Charisma: An obsolete leadership quality

Google CEO Larry Page Flickr user Robert Scoble

(MoneyWatch) COMMENTARY Conventional wisdom teaches us that charisma is a key leadership trait, especially in the political realm. Well, the world has changed dramatically over the past few decades. Perhaps our model of the quintessential leader should change, as well.

I can still remember my grade-school teacher talking about what it takes to be an American president. She talked about the requirements to be born in the U.S. and be at least 35 years old. She also said you must have charisma to get elected and went on to explain what that meant.

I don't know why that stuck with me all these years. Maybe I wanted to be charismatic so I could stand out among the colorful characters I grew up with in Brooklyn, N.Y. In any case, I've never forgotten it. Back then, in the 1960s, I believe it was true. Today, I'm not so sure.

A few months back in a Wall Street Journal article, Adam M. Grant, associate professor at the University of Pennsylvania's Wharton School, pointed out that introverts may today actually have an advantage over extroverted leaders. According to Grant, in a dynamic and unpredictable environment like the one we face today, amid the uncertainty created by the increased pace of innovation and globalization, it's probably better "to be an introverted leader now than at any previous time on record."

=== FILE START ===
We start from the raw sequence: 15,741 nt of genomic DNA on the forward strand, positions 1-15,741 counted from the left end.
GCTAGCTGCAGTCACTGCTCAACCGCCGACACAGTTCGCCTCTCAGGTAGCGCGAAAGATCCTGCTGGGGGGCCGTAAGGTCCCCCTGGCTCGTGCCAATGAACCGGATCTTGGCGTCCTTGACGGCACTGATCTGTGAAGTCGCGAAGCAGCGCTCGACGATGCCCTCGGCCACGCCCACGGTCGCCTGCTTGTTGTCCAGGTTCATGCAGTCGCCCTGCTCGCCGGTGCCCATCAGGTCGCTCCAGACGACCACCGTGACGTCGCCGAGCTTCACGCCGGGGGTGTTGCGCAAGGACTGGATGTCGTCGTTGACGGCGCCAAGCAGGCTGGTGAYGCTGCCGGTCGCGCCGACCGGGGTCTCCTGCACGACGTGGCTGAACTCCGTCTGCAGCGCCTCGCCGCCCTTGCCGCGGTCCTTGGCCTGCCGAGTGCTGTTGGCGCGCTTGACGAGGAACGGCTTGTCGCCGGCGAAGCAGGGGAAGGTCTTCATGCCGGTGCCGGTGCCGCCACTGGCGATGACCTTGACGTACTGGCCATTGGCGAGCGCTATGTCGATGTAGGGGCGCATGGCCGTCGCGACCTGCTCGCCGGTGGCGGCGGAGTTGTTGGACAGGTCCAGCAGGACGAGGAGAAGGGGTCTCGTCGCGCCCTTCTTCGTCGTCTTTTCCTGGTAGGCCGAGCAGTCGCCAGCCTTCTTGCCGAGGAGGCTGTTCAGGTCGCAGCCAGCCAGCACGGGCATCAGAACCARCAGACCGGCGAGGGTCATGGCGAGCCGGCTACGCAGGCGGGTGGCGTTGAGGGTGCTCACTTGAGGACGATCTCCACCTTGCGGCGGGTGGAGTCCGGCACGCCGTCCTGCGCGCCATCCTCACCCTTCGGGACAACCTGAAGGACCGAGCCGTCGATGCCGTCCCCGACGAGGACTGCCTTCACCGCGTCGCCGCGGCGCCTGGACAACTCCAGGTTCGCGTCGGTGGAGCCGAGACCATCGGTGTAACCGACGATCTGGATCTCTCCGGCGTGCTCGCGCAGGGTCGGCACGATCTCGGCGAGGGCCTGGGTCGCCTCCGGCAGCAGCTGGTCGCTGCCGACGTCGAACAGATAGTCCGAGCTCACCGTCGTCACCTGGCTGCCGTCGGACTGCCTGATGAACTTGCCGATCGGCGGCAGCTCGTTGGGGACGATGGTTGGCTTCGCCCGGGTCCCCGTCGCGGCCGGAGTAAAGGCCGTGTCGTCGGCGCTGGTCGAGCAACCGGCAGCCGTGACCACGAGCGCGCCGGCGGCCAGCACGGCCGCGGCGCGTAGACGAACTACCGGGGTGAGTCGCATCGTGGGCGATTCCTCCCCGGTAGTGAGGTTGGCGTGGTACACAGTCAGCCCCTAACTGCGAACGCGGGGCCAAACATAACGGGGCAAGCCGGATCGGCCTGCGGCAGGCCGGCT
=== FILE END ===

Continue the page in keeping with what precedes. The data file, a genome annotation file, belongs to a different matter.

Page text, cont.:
And while being introverted and charismatic are not antonyms or even mutually exclusive, the point is that, out of habit, inertia, or some misplaced idealistic notion, we're perhaps putting the emphasis on the wrong leadership attributes.

Indeed, charisma is certainly not a requirement to be a successful CEO these days. As I pointed out in "Introverted? It's your time to shine," for every extroverted and charismatic Steve Jobs or Richard Branson, I can name a laundry list of CEOs like Bill Gates, Charles Schwab, Facebook's Mark Zuckerberg, Google's Larry Page, or Ian Cook of Colgate-Palmolive who certainly don't fit the conventional mold.

Moreover, Jobs and Virgin Group founder Branson weren't successful because they were extroverted, but rather because they're brilliant, talented business leaders. Frankly, I never got the Jobs "reality distortion field" thing. The man was a great marketer and speaker because he was genuine, confident, passionate, and spoke from the heart. Millions buy Apple's products because they're great products. No distortion there.

I've worked with quite a few charismatic, visionary CEOs. To put it bluntly, most were more or less single-dimensional thinkers with an idea or an ideal that drove them. They were just as likely to be wrong as right. More importantly, few, if any, stood the test of time.

Now more than ever, success is all about results; not much else matters. In a company, that means revenue growth, healthy profits, jobs, and happy shareholders. In a nation, that means GDP growth, a balanced budget, jobs, and happy constituents. Not surprisingly, the goals are more or less the same.

Perhaps this is a misplaced analogy, but I liken it the question of "form" versus "function." And regardless of whether the leader is my CEO or my president, I want someone who can deliver results and get the job done. I want function over form. For me, charisma has lost its charm.

How about you?

Image courtesy Flickr user Robert Scoble

Comments

Market Data

Watch CBSN Live

Watch CBS News anytime, anywhere with the new 24/7 digital news network. Stream CBSN live or on demand for FREE on your TV, computer, tablet, or smartphone.

Market News

Stock Watchlist